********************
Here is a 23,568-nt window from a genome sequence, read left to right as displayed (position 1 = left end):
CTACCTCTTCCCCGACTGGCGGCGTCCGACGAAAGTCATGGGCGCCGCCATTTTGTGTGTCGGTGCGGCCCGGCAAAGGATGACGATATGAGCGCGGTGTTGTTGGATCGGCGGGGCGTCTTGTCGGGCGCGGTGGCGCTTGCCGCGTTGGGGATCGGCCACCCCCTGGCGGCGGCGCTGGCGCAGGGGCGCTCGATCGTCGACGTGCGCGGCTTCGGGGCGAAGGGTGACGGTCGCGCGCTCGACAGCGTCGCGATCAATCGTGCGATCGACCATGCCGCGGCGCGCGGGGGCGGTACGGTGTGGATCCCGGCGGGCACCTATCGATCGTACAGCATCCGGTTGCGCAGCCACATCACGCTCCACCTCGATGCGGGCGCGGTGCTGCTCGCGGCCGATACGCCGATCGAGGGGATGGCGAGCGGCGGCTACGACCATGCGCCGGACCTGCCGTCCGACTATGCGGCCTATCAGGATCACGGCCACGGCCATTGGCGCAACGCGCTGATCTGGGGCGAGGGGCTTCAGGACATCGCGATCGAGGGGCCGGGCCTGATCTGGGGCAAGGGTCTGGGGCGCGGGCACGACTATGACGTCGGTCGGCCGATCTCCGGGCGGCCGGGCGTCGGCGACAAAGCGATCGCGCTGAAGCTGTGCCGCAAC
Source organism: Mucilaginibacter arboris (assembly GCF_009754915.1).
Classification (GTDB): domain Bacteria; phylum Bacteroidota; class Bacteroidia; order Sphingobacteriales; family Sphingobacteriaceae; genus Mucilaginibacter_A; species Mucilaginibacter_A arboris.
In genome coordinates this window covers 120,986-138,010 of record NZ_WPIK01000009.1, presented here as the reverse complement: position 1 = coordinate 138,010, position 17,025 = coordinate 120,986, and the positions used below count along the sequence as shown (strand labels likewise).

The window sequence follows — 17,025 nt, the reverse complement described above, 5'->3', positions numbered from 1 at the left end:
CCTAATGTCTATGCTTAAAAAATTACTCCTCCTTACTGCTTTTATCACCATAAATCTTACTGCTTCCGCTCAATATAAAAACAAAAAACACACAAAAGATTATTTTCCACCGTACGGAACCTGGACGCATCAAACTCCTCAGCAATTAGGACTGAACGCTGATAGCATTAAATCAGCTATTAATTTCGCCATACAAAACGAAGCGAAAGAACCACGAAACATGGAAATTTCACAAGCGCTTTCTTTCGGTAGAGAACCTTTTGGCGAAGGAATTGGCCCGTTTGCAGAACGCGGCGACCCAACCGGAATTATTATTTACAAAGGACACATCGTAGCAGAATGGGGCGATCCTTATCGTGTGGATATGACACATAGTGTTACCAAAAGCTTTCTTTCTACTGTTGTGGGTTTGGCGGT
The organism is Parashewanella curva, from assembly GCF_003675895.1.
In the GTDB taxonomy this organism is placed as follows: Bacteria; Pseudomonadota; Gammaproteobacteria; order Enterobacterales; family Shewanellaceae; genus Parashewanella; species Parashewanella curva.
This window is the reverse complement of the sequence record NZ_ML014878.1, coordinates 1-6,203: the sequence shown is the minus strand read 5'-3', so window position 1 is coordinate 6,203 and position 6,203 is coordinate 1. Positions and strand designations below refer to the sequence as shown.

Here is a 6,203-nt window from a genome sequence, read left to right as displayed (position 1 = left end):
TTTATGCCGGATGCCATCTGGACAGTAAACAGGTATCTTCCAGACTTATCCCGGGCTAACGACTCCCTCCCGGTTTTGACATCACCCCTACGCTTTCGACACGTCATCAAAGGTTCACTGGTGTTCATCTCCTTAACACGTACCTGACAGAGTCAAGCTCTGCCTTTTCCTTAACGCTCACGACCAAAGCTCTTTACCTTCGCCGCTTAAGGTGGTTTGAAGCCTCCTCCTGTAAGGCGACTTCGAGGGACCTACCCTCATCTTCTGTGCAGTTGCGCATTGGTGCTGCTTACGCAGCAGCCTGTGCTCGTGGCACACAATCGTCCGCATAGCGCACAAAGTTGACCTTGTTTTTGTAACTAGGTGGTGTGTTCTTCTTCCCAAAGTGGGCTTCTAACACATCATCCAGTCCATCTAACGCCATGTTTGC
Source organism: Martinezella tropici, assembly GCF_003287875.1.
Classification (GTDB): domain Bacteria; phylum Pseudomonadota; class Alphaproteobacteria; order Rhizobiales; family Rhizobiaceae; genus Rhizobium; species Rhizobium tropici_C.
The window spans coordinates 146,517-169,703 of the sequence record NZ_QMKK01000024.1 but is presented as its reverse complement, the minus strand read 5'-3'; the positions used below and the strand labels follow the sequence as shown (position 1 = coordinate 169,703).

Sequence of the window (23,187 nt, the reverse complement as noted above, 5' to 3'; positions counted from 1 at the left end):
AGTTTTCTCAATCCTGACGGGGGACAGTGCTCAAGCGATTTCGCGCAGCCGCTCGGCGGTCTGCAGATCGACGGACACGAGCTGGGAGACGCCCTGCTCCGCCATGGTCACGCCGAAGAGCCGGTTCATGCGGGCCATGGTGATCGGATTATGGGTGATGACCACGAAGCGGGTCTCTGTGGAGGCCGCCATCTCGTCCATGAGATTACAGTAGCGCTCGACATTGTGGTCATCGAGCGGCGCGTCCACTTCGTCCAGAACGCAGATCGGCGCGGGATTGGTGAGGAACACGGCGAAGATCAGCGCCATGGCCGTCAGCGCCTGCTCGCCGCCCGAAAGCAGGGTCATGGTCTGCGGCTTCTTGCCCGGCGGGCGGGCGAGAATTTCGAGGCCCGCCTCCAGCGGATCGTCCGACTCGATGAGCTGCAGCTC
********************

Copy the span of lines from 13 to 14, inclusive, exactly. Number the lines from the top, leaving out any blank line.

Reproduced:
Source organism: Martinezella tropici, assembly GCF_003287875.1.
Classification (GTDB): domain Bacteria; phylum Pseudomonadota; class Alphaproteobacteria; order Rhizobiales; family Rhizobiaceae; genus Rhizobium; species Rhizobium tropici_C.